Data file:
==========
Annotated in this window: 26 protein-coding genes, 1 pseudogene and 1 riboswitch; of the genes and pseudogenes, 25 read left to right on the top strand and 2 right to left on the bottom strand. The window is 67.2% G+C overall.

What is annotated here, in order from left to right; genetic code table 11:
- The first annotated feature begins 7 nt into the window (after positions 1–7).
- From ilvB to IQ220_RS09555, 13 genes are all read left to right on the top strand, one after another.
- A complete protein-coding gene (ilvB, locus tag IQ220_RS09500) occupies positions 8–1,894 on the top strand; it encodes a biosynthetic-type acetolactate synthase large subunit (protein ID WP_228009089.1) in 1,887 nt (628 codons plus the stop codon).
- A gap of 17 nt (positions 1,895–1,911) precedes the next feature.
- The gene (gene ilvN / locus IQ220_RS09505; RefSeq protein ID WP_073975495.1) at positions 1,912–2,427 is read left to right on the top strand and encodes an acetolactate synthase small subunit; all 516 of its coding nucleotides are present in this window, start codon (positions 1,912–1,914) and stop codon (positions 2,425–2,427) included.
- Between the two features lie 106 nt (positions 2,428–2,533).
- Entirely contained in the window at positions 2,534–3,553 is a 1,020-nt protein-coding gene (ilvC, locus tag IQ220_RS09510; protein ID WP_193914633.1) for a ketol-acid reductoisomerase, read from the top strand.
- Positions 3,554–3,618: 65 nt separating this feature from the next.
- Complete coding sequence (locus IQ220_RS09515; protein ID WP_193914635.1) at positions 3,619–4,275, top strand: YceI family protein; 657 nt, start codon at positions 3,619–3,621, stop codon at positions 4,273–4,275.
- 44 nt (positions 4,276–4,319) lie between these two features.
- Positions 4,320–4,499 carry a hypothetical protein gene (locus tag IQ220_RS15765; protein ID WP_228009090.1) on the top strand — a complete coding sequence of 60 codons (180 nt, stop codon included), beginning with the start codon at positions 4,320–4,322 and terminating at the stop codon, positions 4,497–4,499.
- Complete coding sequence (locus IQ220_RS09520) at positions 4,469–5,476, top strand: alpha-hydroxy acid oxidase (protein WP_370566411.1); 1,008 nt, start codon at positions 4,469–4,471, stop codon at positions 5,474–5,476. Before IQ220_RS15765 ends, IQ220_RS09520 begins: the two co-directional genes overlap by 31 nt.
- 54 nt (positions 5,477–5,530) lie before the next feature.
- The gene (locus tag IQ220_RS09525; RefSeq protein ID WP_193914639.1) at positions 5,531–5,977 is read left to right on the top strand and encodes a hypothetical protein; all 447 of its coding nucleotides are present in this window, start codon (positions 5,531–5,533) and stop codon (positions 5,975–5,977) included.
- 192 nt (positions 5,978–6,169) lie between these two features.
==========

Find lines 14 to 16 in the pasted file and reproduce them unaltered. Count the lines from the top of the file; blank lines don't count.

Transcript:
- Complete coding sequence (locus IQ220_RS09520) at positions 4,469–5,476, top strand: alpha-hydroxy acid oxidase (protein WP_370566411.1); 1,008 nt, start codon at positions 4,469–4,471, stop codon at positions 5,474–5,476. Before IQ220_RS15765 ends, IQ220_RS09520 begins: the two co-directional genes overlap by 31 nt.
- 54 nt (positions 5,477–5,530) lie before the next feature.
- The gene (locus tag IQ220_RS09525; RefSeq protein ID WP_193914639.1) at positions 5,531–5,977 is read left to right on the top strand and encodes a hypothetical protein; all 447 of its coding nucleotides are present in this window, start codon (positions 5,531–5,533) and stop codon (positions 5,975–5,977) included.